Divorces are always tricky, but they can be especially difficult when children are involved. Here are just 10 ways to help your kids deal with the upcoming changes in their lives.

  1. Gather Them All Together

If you have more than one child, bring everyone to the kitchen table to break the news. While some kids might need one-on-one time with mom or dad after the fact, it’s important to make the initial announcement while everyone is gathered in one place. This includes your ex!

  1. Don’t Assign Blame

Don’t blame your ex for anything that went wrong in your marriage. Not only will your accusations lead to petty, useless squabbling, but they’ll also give your kids the idea that someone should be blamed for your split. If you aren’t careful, your kids will decide that the blame lies with them.

  1. Be Firm

It’s natural that you want to soften the blow when breaking the news to your children, but don’t make the mistake of turning gentleness into indecisiveness. You won’t do them any favors by pretending that things aren’t going to change or that it won’t be without bumps in the road. Talk to divorce support specialists for more information about this.

  1. Answer Their Questions

Your kids will have a lot of questions about what’s ahead. Where will they live? How often will they see the other parent? What about school? What about the dog? Don’t rush your child through their natural progression of questions, and be as honest as possible about your answers. If they’re old enough, you can even admit that you’re still figuring things out.

  1. Allow Them to Express Their Emotions

Your child may run through a wide variety of emotions before they finally settle on “acceptance.” As long as they aren’t hurting themselves or anyone else, it’s okay to let them feel whatever they’re feeling. Don’t stop the tears or tantrums. Let them run their course.

  1. Don’t Pump Them for Information

This is one of the most unfair things that you can do to a child of divorce. They aren’t your spy, and you’ll wreak havoc with their emotions if you try to use them like one. Keep your “innocent” questions to yourself no matter how curious you are about your ex’s new life, wife, house, car or job. If necessary, ask yourself how you would feel if you learned that your ex was trying to spy on you.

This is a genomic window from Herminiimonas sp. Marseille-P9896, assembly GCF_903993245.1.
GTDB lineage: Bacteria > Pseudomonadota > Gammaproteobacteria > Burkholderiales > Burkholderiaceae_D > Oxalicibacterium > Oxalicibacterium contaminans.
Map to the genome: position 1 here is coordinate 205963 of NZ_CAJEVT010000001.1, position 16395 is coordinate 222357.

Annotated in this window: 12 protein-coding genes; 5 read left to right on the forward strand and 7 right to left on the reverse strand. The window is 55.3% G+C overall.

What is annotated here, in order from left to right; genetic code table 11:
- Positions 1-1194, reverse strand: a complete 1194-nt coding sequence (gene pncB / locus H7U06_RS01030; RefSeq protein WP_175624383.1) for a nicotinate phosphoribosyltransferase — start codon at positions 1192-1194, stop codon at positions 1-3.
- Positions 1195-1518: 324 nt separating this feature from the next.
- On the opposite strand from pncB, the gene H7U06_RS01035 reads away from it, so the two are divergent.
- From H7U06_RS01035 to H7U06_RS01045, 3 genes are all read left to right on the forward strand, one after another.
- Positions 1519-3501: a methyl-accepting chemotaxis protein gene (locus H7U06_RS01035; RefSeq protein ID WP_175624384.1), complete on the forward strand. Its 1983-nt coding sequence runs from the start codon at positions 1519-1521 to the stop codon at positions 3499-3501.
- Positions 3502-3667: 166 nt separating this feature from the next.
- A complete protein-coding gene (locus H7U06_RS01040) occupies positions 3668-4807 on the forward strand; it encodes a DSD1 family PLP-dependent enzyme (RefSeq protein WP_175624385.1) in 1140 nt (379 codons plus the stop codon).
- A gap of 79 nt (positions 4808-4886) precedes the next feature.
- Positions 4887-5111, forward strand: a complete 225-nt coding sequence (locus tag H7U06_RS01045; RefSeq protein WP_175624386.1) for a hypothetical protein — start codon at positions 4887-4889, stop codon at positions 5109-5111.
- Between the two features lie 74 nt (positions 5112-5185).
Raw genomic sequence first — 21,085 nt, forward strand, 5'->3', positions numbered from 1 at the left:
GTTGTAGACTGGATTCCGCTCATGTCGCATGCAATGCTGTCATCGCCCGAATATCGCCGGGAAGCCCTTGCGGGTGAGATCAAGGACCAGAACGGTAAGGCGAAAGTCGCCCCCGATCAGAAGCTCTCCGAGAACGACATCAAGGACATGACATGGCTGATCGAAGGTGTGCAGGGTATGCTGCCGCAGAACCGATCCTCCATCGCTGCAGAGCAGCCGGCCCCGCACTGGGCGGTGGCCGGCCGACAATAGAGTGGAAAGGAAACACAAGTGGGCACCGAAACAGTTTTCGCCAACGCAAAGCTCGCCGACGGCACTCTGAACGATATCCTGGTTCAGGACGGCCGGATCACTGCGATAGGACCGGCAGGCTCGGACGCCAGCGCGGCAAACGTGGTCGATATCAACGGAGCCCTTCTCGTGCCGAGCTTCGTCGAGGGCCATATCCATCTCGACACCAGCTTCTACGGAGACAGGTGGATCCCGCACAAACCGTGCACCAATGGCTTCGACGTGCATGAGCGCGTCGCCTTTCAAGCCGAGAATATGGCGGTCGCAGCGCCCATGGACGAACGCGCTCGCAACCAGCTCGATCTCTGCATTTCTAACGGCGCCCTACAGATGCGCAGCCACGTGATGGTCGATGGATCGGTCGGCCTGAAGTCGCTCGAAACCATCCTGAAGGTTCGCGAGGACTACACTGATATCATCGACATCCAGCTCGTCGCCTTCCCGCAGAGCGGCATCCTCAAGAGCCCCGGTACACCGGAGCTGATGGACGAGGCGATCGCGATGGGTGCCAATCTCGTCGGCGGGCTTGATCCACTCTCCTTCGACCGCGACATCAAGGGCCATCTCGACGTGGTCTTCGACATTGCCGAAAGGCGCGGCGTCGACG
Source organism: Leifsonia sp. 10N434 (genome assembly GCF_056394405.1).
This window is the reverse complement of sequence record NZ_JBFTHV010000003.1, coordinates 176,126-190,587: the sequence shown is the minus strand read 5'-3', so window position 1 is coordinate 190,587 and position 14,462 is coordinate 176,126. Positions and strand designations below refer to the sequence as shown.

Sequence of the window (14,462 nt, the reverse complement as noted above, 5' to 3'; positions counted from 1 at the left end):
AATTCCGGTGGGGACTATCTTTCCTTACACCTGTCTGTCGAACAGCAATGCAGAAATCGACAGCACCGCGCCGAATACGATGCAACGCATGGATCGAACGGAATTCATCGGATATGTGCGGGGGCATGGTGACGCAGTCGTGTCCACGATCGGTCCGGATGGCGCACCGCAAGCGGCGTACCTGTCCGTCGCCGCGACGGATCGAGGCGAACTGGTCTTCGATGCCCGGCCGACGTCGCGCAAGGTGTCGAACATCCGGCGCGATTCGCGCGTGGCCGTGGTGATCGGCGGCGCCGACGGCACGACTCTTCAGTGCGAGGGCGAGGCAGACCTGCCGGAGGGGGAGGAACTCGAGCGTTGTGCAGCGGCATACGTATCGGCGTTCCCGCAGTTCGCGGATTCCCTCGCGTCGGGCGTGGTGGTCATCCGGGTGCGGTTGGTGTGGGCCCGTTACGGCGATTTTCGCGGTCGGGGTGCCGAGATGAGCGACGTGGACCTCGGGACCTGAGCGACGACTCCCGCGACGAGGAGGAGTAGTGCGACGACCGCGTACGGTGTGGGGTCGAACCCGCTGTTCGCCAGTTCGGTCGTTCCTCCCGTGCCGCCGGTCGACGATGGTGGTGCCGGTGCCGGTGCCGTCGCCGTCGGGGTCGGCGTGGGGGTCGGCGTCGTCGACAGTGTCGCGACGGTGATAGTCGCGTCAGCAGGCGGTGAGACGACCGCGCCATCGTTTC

1. Divide Their Assets

There’s more to divvying up possessions than deciding who gets the TV. If your child will be splitting their time between you and your spouse, they’ll need to choose what stays at mom’s place and what goes over to dad’s. Try to keep valuable, sentimental items at both locations for maximum emotional security.

  1. Be Polite to Their New Step-Parent

You might feel angry or even jealous that your child is spending time with your ex’s new significant other, but don’t let your negative emotions poison their relationship. Do you really want to deny them a happy bond with someone who loves them just because of your own insecurities?

  1. Give Them a Script

If they’re young, your child might be worried about things like schoolyard introductions or anything else that might reveal that their family is “different.” It can help to give them a script about what to say when someone asks about their parents. For example, their official explanation might be something like this: “My parents don’t live together anymore, but they still love me.”

  1. Prepare for No-Shows

There’s nothing more heartbreaking than a parent not showing up for their weekend visitation. Instead of letting your child wait in vain, however, make alternate arrangements to go see a movie or explore the mall together. You’ll help them remember the day as a fun one instead of one filled with disappointment.

These are just a few things to keep in mind as you navigate divorce proceedings with your kids. Whether they’re toddlers or teenagers, you’ll need to think about their specific needs, desires and mindsets if you want your separation to work out as painlessly as possible.